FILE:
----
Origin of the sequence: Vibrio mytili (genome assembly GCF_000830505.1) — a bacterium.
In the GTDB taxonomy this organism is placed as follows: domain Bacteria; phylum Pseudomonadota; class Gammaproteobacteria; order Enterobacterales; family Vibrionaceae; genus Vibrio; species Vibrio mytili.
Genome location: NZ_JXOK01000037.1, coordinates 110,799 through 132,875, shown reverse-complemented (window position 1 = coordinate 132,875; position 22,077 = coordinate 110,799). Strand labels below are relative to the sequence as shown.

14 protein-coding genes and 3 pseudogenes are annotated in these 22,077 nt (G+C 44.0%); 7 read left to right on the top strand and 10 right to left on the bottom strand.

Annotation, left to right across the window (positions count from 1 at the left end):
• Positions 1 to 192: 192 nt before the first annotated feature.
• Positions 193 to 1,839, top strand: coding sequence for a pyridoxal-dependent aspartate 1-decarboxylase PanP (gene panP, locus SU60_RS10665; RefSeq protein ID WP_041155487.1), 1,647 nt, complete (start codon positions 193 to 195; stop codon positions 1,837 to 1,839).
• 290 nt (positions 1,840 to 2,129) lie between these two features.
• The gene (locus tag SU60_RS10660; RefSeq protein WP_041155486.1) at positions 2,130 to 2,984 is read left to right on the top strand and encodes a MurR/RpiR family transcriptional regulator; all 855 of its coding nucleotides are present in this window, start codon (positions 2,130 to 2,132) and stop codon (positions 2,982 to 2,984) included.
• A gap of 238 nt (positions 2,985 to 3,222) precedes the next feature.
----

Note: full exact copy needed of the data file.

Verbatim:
Origin of the sequence: Vibrio mytili (genome assembly GCF_000830505.1) — a bacterium.
In the GTDB taxonomy this organism is placed as follows: domain Bacteria; phylum Pseudomonadota; class Gammaproteobacteria; order Enterobacterales; family Vibrionaceae; genus Vibrio; species Vibrio mytili.
Genome location: NZ_JXOK01000037.1, coordinates 110,799 through 132,875, shown reverse-complemented (window position 1 = coordinate 132,875; position 22,077 = coordinate 110,799). Strand labels below are relative to the sequence as shown.

14 protein-coding genes and 3 pseudogenes are annotated in these 22,077 nt (G+C 44.0%); 7 read left to right on the top strand and 10 right to left on the bottom strand.

Annotation, left to right across the window (positions count from 1 at the left end):
• Positions 1 to 192: 192 nt before the first annotated feature.
• Positions 193 to 1,839, top strand: coding sequence for a pyridoxal-dependent aspartate 1-decarboxylase PanP (gene panP, locus SU60_RS10665; RefSeq protein ID WP_041155487.1), 1,647 nt, complete (start codon positions 193 to 195; stop codon positions 1,837 to 1,839).
• 290 nt (positions 1,840 to 2,129) lie between these two features.
• The gene (locus tag SU60_RS10660; RefSeq protein WP_041155486.1) at positions 2,130 to 2,984 is read left to right on the top strand and encodes a MurR/RpiR family transcriptional regulator; all 855 of its coding nucleotides are present in this window, start codon (positions 2,130 to 2,132) and stop codon (positions 2,982 to 2,984) included.
• A gap of 238 nt (positions 2,985 to 3,222) precedes the next feature.